‘Anti-Catholic bigotry’ or protecting children? Delaware bill would require priests report abuse or neglect from confession

One sponsor says current law turns “a sacred space into an unsafe space.” A lawyer who opposes the bill calls it “anti-Catholic bigotry.”

Listen 1:31
A close-up of a crucifix worn by a bishop.

File photo: A Catholic Bishop wears a crucifix. (AP Photo/Armando Franca)

The Roman Catholic Church has always considered the confidentiality of the confessional as sacrosanct.

In plain talk, that means whatever the confessor tells the priest must remain between them.

“The teaching of the church over these centuries has been that this is a moment in which that person is confessing that to God and is being absolved, is being forgiven  through the priest, for those sins,” says Bishop William Koenig of the Catholic Diocese of Wilmington.

A headshot of Bishop Koenig
Bishop William Koenig says confidentiality between priest and penitent is a sacred doctrine. (Catholic Diocese of Wilmington)

Delaware lawmakers even enshrined that privacy mandate in a law that requires everyone else except attorneys and priests to report suspected or alleged child abuse or neglect, no matter how repulsive. The law also exempts priests from having to testify in court about child abuse or neglect.

  • WHYY thanks our sponsors — become a WHYY sponsor

Several state lawmakers, including Catholic Sen. Nicole Poore, want to remove that shield.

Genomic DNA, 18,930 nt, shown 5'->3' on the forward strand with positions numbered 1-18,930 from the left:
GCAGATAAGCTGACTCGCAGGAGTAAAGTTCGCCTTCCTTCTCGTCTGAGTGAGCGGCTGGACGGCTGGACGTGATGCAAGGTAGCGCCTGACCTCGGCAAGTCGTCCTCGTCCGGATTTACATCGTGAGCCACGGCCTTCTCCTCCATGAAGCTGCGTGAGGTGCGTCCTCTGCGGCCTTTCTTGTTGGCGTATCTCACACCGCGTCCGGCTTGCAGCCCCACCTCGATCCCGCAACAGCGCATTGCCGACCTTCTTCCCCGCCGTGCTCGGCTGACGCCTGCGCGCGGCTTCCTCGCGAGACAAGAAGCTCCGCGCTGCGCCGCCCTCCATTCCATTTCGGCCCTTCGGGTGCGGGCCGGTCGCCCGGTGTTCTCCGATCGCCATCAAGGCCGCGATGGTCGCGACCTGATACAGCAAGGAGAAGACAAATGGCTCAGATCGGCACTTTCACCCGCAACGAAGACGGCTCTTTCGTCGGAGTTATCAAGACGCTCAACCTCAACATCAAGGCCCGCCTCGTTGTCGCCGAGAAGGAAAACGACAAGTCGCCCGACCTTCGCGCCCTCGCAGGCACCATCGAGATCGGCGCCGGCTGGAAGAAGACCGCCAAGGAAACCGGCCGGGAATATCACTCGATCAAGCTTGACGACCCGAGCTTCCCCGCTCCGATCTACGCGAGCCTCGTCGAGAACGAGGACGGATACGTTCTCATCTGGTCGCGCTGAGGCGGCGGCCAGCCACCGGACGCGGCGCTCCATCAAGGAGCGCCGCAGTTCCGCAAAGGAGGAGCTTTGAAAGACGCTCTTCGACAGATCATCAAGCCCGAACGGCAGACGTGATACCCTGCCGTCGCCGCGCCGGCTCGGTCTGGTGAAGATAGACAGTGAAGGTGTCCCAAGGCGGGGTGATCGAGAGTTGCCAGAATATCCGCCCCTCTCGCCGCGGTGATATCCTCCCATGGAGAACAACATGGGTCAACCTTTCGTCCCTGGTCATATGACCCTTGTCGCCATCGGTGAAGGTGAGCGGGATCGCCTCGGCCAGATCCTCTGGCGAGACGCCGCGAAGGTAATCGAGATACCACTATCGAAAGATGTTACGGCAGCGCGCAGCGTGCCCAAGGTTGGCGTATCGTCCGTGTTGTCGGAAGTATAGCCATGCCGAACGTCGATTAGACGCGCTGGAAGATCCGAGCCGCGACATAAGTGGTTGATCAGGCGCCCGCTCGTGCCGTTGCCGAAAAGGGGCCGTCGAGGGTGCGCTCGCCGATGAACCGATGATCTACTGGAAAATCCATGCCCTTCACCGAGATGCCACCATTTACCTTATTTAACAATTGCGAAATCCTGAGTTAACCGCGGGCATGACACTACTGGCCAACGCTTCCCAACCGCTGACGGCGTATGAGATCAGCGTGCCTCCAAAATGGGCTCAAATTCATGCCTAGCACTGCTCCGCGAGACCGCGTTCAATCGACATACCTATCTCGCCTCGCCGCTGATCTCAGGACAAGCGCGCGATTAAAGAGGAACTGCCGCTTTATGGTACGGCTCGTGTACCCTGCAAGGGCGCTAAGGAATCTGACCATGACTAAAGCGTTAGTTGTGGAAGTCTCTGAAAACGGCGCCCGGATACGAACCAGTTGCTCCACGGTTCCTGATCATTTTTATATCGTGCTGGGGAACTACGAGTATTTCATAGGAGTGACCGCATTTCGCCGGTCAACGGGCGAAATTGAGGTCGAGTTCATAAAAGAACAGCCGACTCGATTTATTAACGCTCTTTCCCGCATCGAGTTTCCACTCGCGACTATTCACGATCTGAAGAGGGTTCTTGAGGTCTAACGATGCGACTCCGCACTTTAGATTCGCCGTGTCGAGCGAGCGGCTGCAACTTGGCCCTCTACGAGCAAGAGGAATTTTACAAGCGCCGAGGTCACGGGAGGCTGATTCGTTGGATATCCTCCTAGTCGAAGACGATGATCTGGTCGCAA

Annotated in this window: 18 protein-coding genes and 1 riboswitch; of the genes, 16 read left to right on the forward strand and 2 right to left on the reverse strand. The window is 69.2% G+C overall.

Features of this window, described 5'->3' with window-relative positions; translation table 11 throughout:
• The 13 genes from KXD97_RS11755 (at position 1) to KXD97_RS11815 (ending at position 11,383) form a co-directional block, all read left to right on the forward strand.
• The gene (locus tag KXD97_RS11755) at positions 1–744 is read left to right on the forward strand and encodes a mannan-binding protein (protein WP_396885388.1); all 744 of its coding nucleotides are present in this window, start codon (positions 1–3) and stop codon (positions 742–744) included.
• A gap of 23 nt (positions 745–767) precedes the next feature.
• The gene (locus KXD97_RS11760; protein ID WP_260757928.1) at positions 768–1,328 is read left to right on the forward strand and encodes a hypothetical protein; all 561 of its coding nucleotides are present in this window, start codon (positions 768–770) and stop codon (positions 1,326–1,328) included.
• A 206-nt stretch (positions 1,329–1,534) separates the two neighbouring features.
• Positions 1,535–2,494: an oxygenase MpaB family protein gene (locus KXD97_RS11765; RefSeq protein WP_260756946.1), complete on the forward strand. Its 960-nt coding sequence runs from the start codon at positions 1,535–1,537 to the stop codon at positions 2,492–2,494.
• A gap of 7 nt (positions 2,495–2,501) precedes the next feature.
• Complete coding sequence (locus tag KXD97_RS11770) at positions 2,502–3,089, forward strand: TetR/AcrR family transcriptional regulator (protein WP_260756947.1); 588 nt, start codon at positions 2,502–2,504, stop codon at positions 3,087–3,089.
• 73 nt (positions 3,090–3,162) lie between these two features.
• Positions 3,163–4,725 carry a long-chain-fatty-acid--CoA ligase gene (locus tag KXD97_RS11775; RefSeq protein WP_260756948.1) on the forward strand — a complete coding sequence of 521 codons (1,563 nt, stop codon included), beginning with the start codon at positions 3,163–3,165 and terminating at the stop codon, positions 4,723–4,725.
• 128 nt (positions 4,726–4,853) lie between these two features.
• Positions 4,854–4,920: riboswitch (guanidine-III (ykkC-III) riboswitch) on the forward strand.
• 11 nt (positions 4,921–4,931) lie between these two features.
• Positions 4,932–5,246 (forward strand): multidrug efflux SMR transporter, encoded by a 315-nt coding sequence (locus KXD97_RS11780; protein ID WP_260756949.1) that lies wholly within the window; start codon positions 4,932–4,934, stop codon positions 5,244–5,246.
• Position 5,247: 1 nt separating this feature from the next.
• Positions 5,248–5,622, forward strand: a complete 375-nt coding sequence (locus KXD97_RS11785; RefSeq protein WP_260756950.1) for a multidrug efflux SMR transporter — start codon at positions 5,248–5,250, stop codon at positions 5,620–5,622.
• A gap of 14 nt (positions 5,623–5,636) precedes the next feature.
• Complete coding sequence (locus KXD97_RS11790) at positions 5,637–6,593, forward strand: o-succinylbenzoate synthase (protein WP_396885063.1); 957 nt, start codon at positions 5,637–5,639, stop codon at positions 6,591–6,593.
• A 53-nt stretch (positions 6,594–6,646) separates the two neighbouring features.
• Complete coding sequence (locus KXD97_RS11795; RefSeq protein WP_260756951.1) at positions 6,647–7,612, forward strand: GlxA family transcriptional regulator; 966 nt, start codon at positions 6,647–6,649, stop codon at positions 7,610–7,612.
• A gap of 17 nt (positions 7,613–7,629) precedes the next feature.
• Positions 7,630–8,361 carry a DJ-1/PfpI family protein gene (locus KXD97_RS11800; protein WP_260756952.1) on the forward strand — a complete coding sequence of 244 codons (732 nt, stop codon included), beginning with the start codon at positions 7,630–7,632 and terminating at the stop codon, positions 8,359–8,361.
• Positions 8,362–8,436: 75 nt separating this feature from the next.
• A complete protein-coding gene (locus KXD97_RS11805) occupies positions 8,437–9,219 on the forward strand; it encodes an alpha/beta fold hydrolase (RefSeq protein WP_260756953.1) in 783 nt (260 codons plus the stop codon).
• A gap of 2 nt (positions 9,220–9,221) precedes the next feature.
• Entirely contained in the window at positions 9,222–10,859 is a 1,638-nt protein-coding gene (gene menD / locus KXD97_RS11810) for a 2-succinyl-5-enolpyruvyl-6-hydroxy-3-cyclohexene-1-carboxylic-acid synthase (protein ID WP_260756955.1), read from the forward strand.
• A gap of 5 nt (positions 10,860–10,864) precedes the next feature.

They introduced a bill that would require priests to report details of child abuse or neglect that they hear in the confessional to law enforcement or state child protection officials, or face the prospect of a heavy fine.

“We should protect sacred places,’’ Poore told WHYY News, “but not if it turns a sacred place into an unsafe place.”

A headshot of State Sen. Nicole Poore, smiling.
State Sen. Nicole Poore is Catholic and a co-sponsor. (Courtesy of Delaware Senate)

Poore suggested that such exemptions likely protected priests in Delaware and 32 other states from prosecution of their own child sex offenses over the years. Facing possible bankruptcy in 2011, the Wilmington diocese itself paid $77 million to settle a lawsuit in 2011 brought by 150 alleged sex abuse victims of priests.

“There were a lot of priests that were absolved from the sins that they created and it was not reportable,’’ Sen. Poore said. “And that’s why the state and other states found themselves in a very tenuous situation.”